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REST maturity model

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Not yet REST

How do we achieve REST? Leonard Richardson’s model was widely commented and Martin Fowler posted on “Rest in Practice” (a book I recommend reading). But what is left out from REST in Richardson’s model and why?

According to his model, level 3 adds hypermedia support, leveraging a system through the use of linked data – a requirement for a REST architecture. But HATEOAS alone does not imply in REST, as Roy stated back in 2008.

Remember how method invocation on distributed objects allowed you to navigate through objects and their states? The following sample exemplifies such situation:


orders = RemoteSystem.locate().orders();
System.out.println(orders.get(0).getProducts().get(0));
receipt = order.payment(payment_information);
System.out.println(receipt.getCode());

But what if the above code was an EJB invocation? If navigating through relations is REST, implementing EJB’s protocol through HTTP would also be REST because linked data is also present in EJB’s code – although lacking an uniform interface.

While Richardson’s model get close to REST on the server side, Rest in Practice goes all way to a REST example, describing the importance of semantics and media type importance. The rest of the post will explain what was left out of this “Rest services” model and why, proposing a model that encompasses REST, not REST under http; while the next post, with a video, describes how to create a REST system.

What is missing?

The model application is therefore an engine that moves from one state to the next by examining and choosing from among the alternative state transitions in the current set of representations.“.

Did the previous code inspect the relations and state transitions and adapted accordingly?
It did not choose a state transition, it contains a fixed set of instructions to be followed, no matter which responses are given by your server. If the API in use is http and the server returns with a “Server too busy” response, a REST client would try again 10 minutes later, but what does the above code do? It fails.

We are missing the step where REST clients adapt themselves to the resource state. Interaction results are not expected as we used to in other architectures. REST client behavior was not modelled on Richardson model because the model only thought about server side behavior.

This is the reason why there should be no such a thing as “rest web services” or “rest services”. In order to benefit from a REST architecture, both client and server should stick to REST constraints.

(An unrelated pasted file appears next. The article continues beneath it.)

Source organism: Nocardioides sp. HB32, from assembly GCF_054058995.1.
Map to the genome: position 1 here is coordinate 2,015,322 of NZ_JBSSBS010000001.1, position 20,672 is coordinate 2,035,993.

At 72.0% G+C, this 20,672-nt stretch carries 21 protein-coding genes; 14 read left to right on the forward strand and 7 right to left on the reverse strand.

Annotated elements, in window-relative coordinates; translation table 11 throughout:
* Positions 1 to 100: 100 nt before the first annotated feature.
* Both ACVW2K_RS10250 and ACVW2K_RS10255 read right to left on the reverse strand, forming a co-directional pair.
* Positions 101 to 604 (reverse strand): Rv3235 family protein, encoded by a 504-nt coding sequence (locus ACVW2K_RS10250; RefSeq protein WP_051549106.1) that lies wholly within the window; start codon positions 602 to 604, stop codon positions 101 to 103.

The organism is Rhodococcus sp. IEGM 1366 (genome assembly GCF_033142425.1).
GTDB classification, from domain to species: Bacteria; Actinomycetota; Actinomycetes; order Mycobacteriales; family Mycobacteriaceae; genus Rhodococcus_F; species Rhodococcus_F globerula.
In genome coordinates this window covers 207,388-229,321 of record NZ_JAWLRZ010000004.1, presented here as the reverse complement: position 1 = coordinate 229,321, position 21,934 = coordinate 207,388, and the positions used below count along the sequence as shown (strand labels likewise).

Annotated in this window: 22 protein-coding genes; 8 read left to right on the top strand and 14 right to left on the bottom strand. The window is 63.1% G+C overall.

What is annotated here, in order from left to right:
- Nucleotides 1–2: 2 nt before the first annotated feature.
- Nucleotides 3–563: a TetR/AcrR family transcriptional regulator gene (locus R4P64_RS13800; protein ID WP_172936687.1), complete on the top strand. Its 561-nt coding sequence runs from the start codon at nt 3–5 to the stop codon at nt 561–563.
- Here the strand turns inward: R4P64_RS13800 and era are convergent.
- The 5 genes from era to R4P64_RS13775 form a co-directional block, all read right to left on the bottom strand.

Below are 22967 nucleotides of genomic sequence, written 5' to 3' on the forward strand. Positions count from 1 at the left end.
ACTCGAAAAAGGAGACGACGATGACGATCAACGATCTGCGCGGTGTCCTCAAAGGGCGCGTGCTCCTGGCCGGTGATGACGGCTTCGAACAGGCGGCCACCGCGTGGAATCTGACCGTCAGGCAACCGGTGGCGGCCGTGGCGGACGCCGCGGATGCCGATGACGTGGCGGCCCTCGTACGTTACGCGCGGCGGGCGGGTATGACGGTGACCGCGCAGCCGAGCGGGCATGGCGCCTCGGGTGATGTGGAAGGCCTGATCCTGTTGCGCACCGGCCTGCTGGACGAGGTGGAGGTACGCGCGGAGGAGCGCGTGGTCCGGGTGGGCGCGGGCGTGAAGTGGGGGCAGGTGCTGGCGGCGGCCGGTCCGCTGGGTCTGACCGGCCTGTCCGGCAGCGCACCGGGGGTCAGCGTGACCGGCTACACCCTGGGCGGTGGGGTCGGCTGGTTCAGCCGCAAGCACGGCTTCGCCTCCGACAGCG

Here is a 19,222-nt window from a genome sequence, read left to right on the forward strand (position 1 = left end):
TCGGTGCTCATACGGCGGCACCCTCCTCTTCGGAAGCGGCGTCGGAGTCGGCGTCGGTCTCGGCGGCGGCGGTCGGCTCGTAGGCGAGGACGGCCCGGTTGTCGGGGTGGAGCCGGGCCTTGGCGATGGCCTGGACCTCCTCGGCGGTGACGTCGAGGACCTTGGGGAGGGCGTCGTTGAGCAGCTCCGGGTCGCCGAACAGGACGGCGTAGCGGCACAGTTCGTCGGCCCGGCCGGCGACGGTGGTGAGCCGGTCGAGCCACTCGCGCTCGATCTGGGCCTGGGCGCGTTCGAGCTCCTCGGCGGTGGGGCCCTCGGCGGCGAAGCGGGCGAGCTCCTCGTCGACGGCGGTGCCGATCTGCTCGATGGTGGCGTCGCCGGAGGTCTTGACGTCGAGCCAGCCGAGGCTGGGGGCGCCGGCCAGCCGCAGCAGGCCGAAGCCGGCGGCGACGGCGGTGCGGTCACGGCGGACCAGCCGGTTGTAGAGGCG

Richardson’s server + http model

Semantic meaningful relations are understood by the client, and because of that we need a model which describes how to create a REST system, not a REST server.

An important point to note is that this model is pretty good to show a REST server maturity over HTTP, but limiting REST analysis both to server and http.

A REST architecture maturity model

For all those reasons, I propose a REST maturity model which is protocol independent and covers both consumer and provider aspects of a REST system:

Rest Architecture Maturity Model

Rest Architecture Maturity

Trying to achieve REST, the first step is to determine and use an uniform interface: a default set of actions that can be taken for each well defined resource. For instance, Richardson’s assumes HTTP and its verbs to define a uniform interface for a REST over HTTP architecture.

The second step is the use of linked data to allow a client navigate through a resource’s state and relations in a uniform way. In Richardson’s model, this is the usage of hypermedia as connectedness.

The third step is to add semantic value to those links. Relations defined as “related” might have a significant value for some protocols, but less value for others, “payment” might make sense for some resources, but not for others. The creation and adoption of meaningful media types allows but do not imply in client code being written in a adaptable way.

The fourth step is to create clients in a way that decisions are based only in a resource representation relations, plus its media type understanding.

All of the above steps allow servers to evolve independently of a client’s behavior.

The last step is implied client evolution. Code on demand teach clients how to behave in specific situations that were not foreseen, i.e. a new media type definition.

Note that no level mentions an specific protocol as HTTP because REST is protocol independent.
The following post will describe one example on how to create a REST system using the above maturity model as a guide.

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Written by guilhermesilveira

April 13, 2010 at 9:00 am

Posted in restful

Tagged with , , , , , , ,

3 Responses

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  1. […] no vídeo a seguir, faço uma apresentação em inglês sobre o que é e o que não é REST, em […]

  2. […] This video shows how to access those basic REST api’s as Twitters, CouchDB which are based on http verbs and multiple URIs. The following videos shall demonstrate how to access more advanced REST API’s. […]

  3. […] This video shows how to access those basic REST api’s as Twitters, CouchDB which are based on http verbs and multiple URIs. The following videos shall demonstrate how to access more advanced REST API’s. […]


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